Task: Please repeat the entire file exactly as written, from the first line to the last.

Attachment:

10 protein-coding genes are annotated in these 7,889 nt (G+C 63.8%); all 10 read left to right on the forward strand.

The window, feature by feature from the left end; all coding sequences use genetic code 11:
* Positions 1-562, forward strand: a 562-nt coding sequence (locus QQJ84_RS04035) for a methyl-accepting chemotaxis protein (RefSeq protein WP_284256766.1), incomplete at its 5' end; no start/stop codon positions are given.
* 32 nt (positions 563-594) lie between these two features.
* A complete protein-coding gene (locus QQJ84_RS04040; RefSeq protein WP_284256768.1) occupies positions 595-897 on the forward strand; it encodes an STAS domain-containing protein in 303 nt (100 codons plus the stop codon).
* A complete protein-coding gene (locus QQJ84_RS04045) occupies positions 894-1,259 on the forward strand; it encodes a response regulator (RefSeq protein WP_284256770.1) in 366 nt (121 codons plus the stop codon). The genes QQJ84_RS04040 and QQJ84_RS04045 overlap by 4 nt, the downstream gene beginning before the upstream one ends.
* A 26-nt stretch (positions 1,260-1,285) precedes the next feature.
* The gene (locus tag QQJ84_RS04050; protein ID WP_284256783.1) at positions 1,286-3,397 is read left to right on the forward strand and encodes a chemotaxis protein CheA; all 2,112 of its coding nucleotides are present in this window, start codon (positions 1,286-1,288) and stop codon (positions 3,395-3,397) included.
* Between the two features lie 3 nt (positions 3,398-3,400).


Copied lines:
10 protein-coding genes are annotated in these 7,889 nt (G+C 63.8%); all 10 read left to right on the forward strand.

The window, feature by feature from the left end; all coding sequences use genetic code 11:
* Positions 1-562, forward strand: a 562-nt coding sequence (locus QQJ84_RS04035) for a methyl-accepting chemotaxis protein (RefSeq protein WP_284256766.1), incomplete at its 5' end; no start/stop codon positions are given.
* 32 nt (positions 563-594) lie between these two features.
* A complete protein-coding gene (locus QQJ84_RS04040; RefSeq protein WP_284256768.1) occupies positions 595-897 on the forward strand; it encodes an STAS domain-containing protein in 303 nt (100 codons plus the stop codon).
* A complete protein-coding gene (locus QQJ84_RS04045) occupies positions 894-1,259 on the forward strand; it encodes a response regulator (RefSeq protein WP_284256770.1) in 366 nt (121 codons plus the stop codon). The genes QQJ84_RS04040 and QQJ84_RS04045 overlap by 4 nt, the downstream gene beginning before the upstream one ends.
* A 26-nt stretch (positions 1,260-1,285) precedes the next feature.
* The gene (locus tag QQJ84_RS04050; protein ID WP_284256783.1) at positions 1,286-3,397 is read left to right on the forward strand and encodes a chemotaxis protein CheA; all 2,112 of its coding nucleotides are present in this window, start codon (positions 1,286-1,288) and stop codon (positions 3,395-3,397) included.
* Between the two features lie 3 nt (positions 3,398-3,400).